Singapore’s light air conditions pose the biggest challenge to crews this weekend, SailGP's drivers have said, with many teams practicing four-crew configurations ahead of racing.

Speaking at the pre-event press conference, Kiwi driver Peter Burling said ‘everyone is preparing for the light air’ in training, practising with a four-person crew, the largest 29m wing and light air boards.

Season 3 // Singapore Sail Grand Prix // Press conference table

The weekend promises plenty of ‘exciting racing’, he said, with teams challenged to show their racing pedigree ‘across the spectrum’ of conditions.

Driver of two-time defending champions Australia, Tom Slingsby, added that Singapore was shaping up to be both a ‘tough’ and ‘crucial’ event, adding that performing in light airs has been a ‘historical weakness’ for the team.

Season 3 // Singapore Sail Grand Prix // Tom Slingsby at press conference

“We can do well, but we’re also a bit erratic,” he said.

Following Singapore, SailGP will be heading to the heavier air venues of Sydney and Christchurch which, Slingsby said, is where the Aussies ‘feel comfortable’.

“If we get through this one in good shape, we can start looking at the Final,” he added.

United States driver Jimmy Spithill agreed, adding that the light airs will level the playing field - 'I’m not sure there can be a favorite in these conditions.'

Season 3 // Singapore Sail Grand Prix // Drivers at press conference

However, he said the American team will ‘take some confidence’, after ‘showing we can compete at this level in these conditions’ - the team won in Saint-Tropez, excelling in both heavy and light airs across the weekend.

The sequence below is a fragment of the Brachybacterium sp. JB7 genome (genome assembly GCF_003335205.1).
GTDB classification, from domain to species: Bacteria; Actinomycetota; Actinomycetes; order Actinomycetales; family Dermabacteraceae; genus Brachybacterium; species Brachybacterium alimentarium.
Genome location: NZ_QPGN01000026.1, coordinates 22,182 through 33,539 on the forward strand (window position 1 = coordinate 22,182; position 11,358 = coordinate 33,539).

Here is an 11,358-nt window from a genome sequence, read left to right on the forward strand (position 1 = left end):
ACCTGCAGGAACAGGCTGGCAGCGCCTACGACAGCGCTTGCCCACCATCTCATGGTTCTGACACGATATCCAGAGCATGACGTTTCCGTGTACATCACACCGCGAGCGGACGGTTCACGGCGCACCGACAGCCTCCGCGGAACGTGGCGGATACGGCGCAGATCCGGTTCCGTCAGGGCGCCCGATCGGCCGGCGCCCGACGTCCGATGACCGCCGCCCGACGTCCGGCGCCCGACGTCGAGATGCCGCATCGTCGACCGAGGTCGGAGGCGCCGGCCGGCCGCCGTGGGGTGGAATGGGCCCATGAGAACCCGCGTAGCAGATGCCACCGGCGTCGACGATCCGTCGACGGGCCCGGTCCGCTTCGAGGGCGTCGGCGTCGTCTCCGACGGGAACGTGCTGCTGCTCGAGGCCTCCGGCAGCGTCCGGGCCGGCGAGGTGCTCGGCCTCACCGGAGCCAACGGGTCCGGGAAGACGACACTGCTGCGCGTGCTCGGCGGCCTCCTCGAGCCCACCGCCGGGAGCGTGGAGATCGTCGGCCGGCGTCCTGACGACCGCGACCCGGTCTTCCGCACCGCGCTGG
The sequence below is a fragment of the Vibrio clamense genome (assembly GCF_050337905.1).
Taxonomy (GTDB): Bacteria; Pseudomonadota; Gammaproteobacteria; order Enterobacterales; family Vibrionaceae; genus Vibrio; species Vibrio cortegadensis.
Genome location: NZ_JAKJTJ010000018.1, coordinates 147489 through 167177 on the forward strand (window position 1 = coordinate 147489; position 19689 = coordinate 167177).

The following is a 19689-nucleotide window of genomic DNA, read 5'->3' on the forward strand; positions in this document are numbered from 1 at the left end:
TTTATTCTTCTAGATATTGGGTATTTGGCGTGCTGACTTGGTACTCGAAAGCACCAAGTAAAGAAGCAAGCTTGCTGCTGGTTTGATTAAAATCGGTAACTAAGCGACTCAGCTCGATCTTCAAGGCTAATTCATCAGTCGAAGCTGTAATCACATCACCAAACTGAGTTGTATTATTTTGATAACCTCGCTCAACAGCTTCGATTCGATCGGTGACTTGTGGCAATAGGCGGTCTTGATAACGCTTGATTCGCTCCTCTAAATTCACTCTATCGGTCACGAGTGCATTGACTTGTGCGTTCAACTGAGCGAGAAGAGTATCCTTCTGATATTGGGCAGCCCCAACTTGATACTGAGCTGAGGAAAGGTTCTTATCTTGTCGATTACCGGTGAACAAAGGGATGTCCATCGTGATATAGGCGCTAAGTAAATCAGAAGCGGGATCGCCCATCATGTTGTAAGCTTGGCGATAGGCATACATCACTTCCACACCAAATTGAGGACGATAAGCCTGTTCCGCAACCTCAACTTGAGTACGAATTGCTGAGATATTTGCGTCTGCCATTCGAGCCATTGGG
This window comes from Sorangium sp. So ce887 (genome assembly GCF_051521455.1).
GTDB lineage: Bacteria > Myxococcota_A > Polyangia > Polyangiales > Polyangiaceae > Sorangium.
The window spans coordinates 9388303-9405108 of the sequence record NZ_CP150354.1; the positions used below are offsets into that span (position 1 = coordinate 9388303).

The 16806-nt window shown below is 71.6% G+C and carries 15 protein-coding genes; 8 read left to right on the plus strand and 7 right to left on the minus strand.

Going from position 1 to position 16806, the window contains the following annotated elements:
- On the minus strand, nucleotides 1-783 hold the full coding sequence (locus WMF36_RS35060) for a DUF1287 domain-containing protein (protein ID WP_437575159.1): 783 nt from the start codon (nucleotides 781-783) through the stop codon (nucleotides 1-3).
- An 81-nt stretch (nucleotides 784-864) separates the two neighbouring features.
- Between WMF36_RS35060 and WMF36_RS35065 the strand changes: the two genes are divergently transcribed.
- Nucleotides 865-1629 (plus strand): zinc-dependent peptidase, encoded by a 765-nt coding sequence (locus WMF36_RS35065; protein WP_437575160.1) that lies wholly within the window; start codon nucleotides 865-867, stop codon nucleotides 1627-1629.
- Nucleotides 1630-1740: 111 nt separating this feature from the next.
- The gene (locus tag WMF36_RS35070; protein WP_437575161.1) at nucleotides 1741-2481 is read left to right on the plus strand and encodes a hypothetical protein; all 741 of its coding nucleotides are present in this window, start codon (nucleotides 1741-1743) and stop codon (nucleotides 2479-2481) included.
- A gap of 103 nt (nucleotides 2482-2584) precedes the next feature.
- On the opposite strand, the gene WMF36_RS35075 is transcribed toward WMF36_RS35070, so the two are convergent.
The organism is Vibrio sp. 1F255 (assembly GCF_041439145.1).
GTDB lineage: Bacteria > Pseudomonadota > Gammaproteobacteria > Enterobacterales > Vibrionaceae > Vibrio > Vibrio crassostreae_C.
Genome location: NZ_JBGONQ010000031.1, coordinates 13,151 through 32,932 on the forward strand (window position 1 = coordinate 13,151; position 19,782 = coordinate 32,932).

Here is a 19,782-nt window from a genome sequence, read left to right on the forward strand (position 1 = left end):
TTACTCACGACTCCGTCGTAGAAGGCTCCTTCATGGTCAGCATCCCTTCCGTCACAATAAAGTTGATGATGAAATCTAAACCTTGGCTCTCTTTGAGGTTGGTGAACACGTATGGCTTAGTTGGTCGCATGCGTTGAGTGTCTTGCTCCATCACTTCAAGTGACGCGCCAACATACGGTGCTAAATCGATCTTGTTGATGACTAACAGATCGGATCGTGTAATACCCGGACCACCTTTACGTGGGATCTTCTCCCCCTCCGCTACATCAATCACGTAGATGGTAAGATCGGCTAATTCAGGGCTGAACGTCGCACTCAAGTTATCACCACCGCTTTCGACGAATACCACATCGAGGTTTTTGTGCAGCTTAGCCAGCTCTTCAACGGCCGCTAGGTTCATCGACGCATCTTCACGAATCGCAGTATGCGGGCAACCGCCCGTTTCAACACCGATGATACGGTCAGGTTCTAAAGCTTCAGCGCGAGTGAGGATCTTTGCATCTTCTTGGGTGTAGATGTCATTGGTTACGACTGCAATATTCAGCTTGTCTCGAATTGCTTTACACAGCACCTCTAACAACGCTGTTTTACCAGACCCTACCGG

“You see some teams like the Aussies having an advantage when the conditions get a little windy - in the lighter air, it seems like that’s gone and everyone is on the same level”.

Tactically, this means teams will be focused on making a good start, Denmark driver Nicolai Sehested said, with the light airs limiting overtaking opportunities once racing is underway.

Season 3 // Singapore Sail Grand Prix // Fleet hits the water in Singapore

“It will be a lot about traffic and not so much about the maneuvers - everyone will be focused on getting off the start line to get some clear air,” he said.

Racing takes place in Singapore between 14:00-15:30 SGT on Saturday and Sunday. Tickets to the Singapore Sail Grand Prix are available HERE. Full broadcast information and How To Watch details are HERE.